Dee Stakes Betting

Seen as a significant trial for the Epsom Derby, the Dee Stakes attracts a lot of attention from bettors and bookmakers each May. This Group 3 flat horse race for three-year-old Thoroughbred colts and geldings takes place at Chester in Cheshire and covers a distance of one mile, two furlongs and 75 yards (2,080 metres).

The Chester Racecourse is noteworthy as the oldest racecourse in Britain. It dates back to Roman times and was made into a permanent structure on land known as “The Roodee” in the 13th century, when Chester served as a major medieval maritime port. The first recorded race at the “Roodee Fields” was held in 1539, during the reign of Henry the Eighth.

The very first Dee Stakes was held in the early 19th century and was named after the River Dee, which parallels the racecourse. A variety of different distances were used over the years, from slightly over one-mile two furlongs to a maximum of just over one-mile four furlongs, but the current length has been intact since 1992. The purse has grown over the years to £65,000, with approximately £39,000 going to the winner.

Racing at Chester

The winner of the inaugural Dee Stakes in 1826 was named Leviathan. It was the first of nine straight victories for the horse that year, including the St. Ledger Stakes. Perhaps the most famous winner in those early days was 1834’s Touchstone, another victor in the St. Ledger. The steed went on to a lifetime record of 15-2-2 in twenty outings.

In more recent times, two jockeys took turns owning the race. Between 1964 and 1990, Lester Piggott and Willie Carson rode five winners apiece. The dominant trainer over the years has been Barry Hills, bringing eleven first-place finishers to the Dee Stakes in the period 1970~2002. And two winners on the Roodee have gone on to claim the Epsom Derby of late. Oath did it in 1999, and Kris Kin followed up with the double win in 2003.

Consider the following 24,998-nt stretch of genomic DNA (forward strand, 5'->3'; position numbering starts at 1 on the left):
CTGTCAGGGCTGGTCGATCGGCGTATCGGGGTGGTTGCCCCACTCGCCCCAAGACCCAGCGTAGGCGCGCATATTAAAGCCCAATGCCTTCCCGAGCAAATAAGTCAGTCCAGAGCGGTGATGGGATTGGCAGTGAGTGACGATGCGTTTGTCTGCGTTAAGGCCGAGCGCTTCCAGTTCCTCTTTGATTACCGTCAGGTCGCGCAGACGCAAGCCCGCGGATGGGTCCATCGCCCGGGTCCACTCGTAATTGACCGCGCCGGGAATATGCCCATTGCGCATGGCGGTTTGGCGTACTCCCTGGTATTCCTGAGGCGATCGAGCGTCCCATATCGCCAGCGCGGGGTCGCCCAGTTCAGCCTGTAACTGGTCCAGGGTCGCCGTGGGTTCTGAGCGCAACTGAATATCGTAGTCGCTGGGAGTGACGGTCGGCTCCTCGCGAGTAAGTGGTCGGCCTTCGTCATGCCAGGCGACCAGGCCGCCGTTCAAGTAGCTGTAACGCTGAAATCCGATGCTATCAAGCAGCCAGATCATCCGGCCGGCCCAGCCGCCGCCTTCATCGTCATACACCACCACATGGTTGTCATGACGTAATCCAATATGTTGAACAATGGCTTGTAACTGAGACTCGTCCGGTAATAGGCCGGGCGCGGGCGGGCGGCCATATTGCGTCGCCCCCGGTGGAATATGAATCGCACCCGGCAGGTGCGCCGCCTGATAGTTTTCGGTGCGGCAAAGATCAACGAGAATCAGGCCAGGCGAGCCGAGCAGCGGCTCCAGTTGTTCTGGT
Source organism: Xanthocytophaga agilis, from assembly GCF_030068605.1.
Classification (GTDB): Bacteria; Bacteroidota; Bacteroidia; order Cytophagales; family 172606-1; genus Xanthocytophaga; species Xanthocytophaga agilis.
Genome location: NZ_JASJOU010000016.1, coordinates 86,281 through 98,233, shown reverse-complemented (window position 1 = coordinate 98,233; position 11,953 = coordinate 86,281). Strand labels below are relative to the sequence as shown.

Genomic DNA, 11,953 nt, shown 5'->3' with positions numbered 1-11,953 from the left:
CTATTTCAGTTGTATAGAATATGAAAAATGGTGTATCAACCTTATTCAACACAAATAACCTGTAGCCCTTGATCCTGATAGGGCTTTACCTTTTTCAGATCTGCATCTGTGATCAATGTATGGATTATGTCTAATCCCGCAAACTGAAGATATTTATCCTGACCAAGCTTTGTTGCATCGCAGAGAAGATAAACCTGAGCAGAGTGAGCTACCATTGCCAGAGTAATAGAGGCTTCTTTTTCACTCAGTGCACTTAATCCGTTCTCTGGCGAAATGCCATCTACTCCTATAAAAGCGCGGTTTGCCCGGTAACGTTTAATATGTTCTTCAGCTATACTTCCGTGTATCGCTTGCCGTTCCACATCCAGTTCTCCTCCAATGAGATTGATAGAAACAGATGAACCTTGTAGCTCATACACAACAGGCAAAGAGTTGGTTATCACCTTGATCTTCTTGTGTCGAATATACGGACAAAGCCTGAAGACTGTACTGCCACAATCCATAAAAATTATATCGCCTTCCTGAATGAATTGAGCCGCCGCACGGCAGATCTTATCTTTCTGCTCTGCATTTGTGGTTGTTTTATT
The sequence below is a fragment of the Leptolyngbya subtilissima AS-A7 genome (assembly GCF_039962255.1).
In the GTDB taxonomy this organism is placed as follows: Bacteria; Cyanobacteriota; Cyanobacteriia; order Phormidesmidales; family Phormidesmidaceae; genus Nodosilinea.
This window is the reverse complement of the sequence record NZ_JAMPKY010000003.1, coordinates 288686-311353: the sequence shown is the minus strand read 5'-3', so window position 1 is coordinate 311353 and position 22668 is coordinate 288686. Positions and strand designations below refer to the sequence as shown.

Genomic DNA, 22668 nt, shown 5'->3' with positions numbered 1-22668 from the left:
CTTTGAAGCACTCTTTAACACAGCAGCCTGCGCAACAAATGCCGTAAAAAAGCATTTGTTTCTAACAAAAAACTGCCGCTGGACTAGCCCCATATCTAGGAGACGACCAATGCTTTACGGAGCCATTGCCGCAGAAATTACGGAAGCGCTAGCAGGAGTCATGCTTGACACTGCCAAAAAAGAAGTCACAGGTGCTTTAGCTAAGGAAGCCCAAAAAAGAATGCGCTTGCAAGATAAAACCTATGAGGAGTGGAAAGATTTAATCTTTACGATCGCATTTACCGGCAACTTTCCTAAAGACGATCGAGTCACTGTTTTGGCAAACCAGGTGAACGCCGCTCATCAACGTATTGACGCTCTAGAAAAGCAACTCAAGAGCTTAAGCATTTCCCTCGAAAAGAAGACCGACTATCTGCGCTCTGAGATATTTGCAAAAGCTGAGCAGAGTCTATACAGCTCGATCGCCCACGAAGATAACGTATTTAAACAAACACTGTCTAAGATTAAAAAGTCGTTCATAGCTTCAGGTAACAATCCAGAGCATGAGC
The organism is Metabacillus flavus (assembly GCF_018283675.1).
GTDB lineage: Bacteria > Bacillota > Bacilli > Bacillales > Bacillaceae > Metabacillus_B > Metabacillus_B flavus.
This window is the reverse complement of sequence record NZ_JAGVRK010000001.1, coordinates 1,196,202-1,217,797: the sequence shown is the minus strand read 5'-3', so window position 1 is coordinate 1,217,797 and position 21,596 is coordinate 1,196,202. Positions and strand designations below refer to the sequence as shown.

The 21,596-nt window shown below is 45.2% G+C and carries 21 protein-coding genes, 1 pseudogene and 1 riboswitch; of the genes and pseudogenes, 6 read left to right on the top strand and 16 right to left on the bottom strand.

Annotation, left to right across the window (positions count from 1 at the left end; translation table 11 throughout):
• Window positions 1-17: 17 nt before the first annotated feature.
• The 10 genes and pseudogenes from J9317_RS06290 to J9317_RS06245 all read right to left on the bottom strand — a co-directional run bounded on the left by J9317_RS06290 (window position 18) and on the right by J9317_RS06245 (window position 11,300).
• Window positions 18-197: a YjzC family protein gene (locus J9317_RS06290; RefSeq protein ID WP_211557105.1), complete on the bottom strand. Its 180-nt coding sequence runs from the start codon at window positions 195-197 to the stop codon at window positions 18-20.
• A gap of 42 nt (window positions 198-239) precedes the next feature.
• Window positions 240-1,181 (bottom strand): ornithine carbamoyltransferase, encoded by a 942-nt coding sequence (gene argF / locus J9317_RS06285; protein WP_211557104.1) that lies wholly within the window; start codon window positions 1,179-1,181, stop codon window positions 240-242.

Currently, the Dee Stakes is sponsored by a London law firm, Addleshaw Goddard. It has become a featured event of Chester’s annual May Festival—three days of celebrations and racing that open the flat racing season here and put the course in the racing spotlight nationally. Day One, a Wednesday, is totesport Cup Day; Day Two is Boodles Ladies Day; and Day Three—the day of the Dee State—is Boodles City Day.

Sharing the card with the Addleshaw Goddard Dee Stakes are six other stake races, including the Group 3 Boodles Diamond Ormonde Stakes and two Class 2 sprints of five furlongs: the Earl Grosvenor States and the Handicap Stakes. Coverage is handled by television Channel 4 for all of these. Later in the day, Racing UK picks up three seven-furlong races that conclude with the Cruise Nightspot Handicap Stakes.

Tips on Wagering

Those looking for tips on an upcoming Dee Stakes winner would do well to watch the entries of trainers Aiden O’Brien and Sir Michael Stoute. Between them they have produced four of the last eight victors. Another good indicator is the performance of runners in the Sandown Classic Trial in April.

For example, the 2010 running of the Dee Stakes was an exciting one, pitting Sandown winner Chabal against second-place finisher Azmeel. The prize was ultimately claimed by Azmeel this time with Frankie Dettori aboard. Despite a bump out of the gate, the three-year-old overcame every obstacle on the way to victory, which became a certainty when he quickened nicely through a narrow gap in the straight. The odds were 7/2.

At Chester Racecourse, bets can be made in the outside Betting Ring, the indoor Betting Hall, or with the Tote. It is a good idea to check several bookmakers, as some may offer better odds for one horse than others. Ten minutes before the race starts, just before the horses leave the Parade Ring to canter down to the Start Line, is the optimum time for wagering at the track.

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